“I’m checking in with the other vehicles.” Demarti picked up the handset. He wasn’t surprised to find one of the Marine Piranhas filled with joking Marines. “Square yourselves away,” he said sternly. “We have hostiles present right and left, so stay frosty.”

“They’ve been briefed, yeah?” Bernerd felt a happy tickle rise, but ignored it. “Surely this isn’t their first go around with this mess?”

“They’ve survived enemy poodle contacts,” said Urbane, “but they’ve never had contact with the roaches. It’s new to them. It can get to you if you don’t know what’s happening.” Only a few in the convoy remained clueless on what to expect from vampires.

“They’d best unfuck themselves,” said Lewis. He looked at the digital clock on top of the radio, and asked Demarti if they were near the final checkpoint.

“Yep, almost there,” confirmed Demarti before performing a radio check with the other vehicles.

The neighborhoods gave way to open fields and wooded areas. They slowed to a crawl as they looked for the hidden entrance to Dayton’s location.

“It’s supposed to be marked with a big ‘W’, right?” asked Lewis. He leaned over the steering wheel, focusing on the ground. Nothing indicated that vehicles had entered the weed littered dirt road in some time.

“You’re funny,” answered Bernerd sarcastically. “I’d say that it has become a mad, mad, mad, mad world indeed.”

“There,” announced Shelby from the vehicle behind Demarti’s. “Two ‘o clock of my position, coming up on four o’clock of yours.”

Demarti strained to see the rusted strand of barbed wire marking the entrance.

“Roger that,” responded Demarti. “Whiskey three, take up position covering our rear. Whiskey five, take position covering forward. Keep a clear line of sight and be prepared for a quick exfiltration.”

“Copy,” radioed the Piranha commanders. They moved into position, taking up most of the road while leaving space for the Hummvees to maneuver quickly if needed.

“Whiskey Two, Whiskey Four, dismount and give assistance to road block and perimeter.” Demarti climbed from the vehicle, and walked to the barbed wire. He cautiously examined the logs and brush that had been arranged to look like the surrounding area.

“They did a decent job camouflaging the entry,” observed Shelby, stopping beside Demarti. “I don’t like this, Captain.” He sounded more professional than usual. He looked around, switching his L85A2’s button safety off.

“Yeah. I’m not sure I like this either, sir.” Demarti looked around as three soldiers began clearing the path. “All Whiskey elements. SSDD applies. Report contact or anything suspicious, out.”

“We’re not alone,” announced Sims, joining them.

“You smell something, Master Sergeant?” asked Shelby.

“No, sir, and that’s what’s bothering me. I’m not smelling shit. We’re off the beaten path, in the woods, and I don’t smell so much as squirrel shit. What I do smell is piss. Lots of it. Pull everyone back now, Colonel.”

“Contact rear!” came a cry from the rear Piranha. “Hostiles, five o’clock.” The turret machine gun erupted, followed by the chatter of M4s and Squad Automatic Weapons. A moment later the rear of the armored vehicle exploded. The Marines that had been beside the vehicle were enveloped inside the blast.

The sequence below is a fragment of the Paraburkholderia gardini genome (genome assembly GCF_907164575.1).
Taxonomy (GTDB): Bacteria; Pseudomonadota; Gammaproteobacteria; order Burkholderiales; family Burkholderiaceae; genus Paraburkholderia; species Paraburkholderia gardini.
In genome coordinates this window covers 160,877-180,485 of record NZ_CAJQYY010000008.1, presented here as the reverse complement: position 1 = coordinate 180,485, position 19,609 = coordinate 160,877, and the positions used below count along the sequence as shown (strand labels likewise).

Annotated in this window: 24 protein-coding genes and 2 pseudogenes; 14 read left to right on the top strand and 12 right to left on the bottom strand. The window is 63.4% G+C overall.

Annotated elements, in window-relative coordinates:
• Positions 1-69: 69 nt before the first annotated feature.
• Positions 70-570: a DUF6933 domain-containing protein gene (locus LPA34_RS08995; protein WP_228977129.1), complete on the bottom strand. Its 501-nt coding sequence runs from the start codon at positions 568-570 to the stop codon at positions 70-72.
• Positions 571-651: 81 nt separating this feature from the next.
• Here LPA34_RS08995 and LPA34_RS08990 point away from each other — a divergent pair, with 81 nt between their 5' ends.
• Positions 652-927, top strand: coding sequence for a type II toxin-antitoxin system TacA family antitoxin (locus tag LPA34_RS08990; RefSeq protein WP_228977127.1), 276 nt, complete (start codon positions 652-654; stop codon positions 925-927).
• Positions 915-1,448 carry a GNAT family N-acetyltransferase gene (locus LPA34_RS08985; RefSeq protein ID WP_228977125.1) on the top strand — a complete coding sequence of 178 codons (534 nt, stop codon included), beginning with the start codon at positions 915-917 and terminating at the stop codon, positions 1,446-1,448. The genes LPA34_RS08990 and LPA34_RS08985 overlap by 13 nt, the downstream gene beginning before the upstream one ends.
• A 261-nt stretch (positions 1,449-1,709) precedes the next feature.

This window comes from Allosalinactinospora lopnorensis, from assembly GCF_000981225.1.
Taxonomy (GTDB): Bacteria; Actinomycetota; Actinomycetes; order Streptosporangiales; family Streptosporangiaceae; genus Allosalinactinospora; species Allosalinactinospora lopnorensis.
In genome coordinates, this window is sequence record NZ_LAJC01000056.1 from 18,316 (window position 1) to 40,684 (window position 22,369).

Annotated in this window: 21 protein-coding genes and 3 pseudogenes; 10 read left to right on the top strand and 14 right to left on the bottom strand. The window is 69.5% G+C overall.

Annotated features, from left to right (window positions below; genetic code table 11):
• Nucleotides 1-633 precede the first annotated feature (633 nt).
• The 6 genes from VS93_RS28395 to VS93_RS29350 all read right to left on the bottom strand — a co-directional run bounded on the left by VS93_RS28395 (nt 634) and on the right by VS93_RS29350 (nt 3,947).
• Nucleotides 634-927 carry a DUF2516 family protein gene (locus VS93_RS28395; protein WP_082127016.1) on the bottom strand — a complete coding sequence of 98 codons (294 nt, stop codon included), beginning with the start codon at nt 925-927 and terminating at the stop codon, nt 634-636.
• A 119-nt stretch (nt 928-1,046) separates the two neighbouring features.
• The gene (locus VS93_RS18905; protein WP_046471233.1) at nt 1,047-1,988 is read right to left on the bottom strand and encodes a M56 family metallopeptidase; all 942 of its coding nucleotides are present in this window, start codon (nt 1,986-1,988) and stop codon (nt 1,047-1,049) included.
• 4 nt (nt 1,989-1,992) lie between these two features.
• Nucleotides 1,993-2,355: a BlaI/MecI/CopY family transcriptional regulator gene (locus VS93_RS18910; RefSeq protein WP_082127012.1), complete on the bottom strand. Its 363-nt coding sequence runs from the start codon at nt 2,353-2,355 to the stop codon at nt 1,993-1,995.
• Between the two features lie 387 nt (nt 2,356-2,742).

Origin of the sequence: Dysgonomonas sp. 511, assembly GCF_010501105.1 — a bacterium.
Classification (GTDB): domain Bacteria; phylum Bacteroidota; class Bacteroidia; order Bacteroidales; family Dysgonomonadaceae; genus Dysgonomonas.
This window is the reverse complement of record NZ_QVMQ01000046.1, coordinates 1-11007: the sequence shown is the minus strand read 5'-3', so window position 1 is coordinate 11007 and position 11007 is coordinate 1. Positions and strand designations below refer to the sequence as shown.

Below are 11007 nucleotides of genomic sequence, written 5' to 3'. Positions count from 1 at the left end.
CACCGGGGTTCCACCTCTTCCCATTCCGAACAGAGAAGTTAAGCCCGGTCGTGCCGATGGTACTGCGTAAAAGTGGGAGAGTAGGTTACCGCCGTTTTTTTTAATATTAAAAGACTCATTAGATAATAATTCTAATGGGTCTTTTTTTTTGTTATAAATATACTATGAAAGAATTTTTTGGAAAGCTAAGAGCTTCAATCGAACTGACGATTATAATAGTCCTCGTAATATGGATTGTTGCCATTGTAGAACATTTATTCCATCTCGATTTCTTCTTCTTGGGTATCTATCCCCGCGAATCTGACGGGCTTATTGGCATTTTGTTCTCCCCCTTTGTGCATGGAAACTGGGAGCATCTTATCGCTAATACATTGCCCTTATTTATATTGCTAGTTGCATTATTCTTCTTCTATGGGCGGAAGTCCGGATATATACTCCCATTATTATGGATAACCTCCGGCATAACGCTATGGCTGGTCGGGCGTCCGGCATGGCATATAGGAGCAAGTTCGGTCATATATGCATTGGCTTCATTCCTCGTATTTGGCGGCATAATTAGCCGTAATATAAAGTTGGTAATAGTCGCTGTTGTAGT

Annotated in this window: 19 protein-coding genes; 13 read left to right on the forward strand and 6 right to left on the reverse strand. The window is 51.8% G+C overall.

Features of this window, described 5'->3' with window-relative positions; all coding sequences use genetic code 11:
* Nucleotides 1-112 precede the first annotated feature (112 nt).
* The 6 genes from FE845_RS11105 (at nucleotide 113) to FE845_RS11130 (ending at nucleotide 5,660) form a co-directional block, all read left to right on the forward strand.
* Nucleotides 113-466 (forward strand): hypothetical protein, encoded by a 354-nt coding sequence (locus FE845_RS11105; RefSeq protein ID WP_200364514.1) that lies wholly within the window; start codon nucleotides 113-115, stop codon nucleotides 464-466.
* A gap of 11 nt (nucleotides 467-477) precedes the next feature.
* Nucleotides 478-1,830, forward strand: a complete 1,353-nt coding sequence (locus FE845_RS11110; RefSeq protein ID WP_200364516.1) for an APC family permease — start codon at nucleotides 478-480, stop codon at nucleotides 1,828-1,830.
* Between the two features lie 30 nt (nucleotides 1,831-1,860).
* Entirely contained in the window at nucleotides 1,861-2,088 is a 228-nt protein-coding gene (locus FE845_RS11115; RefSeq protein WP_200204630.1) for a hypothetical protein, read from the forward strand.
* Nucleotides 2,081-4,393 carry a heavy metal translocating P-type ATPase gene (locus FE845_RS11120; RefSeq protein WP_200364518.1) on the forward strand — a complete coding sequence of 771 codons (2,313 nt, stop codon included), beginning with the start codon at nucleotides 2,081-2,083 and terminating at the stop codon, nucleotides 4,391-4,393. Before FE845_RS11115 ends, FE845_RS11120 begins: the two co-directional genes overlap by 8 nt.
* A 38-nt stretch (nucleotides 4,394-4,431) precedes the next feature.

The Piranha behind lurched backwards. An anti-tank round flew into the road nearby, showering it with debris. The vehicle’s 20mm canon thrummed in response to the attack. Leaves and splintered wood rained down as the rounds impacted the trees.

“Ambush,” screamed Demarti, hating to state the obvious. A wet snap echoed beside him and something heavy fell slumped into his shoulder. It was Sims. “Man down, man down!”

Demarti grabbed Sims’ by the back of his body armor and drug him to their vehicle. Shelby laid covering fire at an unseen enemy that could clearly see them.

“Get him in, get him in!” called Lewis. “I’m running the road block!”

Bernerd fired at where the enemy fire came from. “Jon! Throw some HE into the brush at our nine o’clock! Flush the bastards out!”

Mulcahey turned toward the tree line. With practiced ease he fired 40mm high explosive grenades from his launcher one after another. Screams came from where they landed, followed by lighter automatic fire, which soon grew in intensity.

“New contacts left flank,” hollered Mulcahey. A grenade rolled to a stop seven feet from him. “Fucking hell. Grenade! Grenade!” He dove under the Hummvee as it exploded. Sharp hot metal flew into his leg. “I’m hit. Goddammit I’m hit!”

Machine gun fire surrounded them. Urbane, already in lycan form, reached under the vehicle, pulling Mulcahey out with one hand. “Better learn how to duck, Tommy!” he said, tossing the wounded soldier into the rear of the vehicle.

“Fuck you, poodle,” responded Mulcahey with a grimace. “I ducked, they just got lucky!” Mulcahey grinned as he righted himself. Urbane turned to the new enemy contacts and ran toward the tree line. “What the bloody fuck are you doing, First Sergeant? Don’t engage alone!”

Urbane wasn’t engaging the enemy alone. Burned but still in the fight Marines, accompanied by soldiers, charged both sides of the ambush. All had abandoned their human forms for lycan.

Human troops poured on suppressing fire for the charging troops. Lewis threw his Hummvee into reverse, and turned to the cleverly concealed roadblock. Inside, Demarti struggled to keep a changed Sims still while applying a tourniquet to his neck.

Demarti’s concentration was strong on Sims and he didn’t notice voices calling out, “Dogs! The column has dogs in it!” and “Poodles! Enemy poodles in our lines! Drop ‘em! Adjust fire!”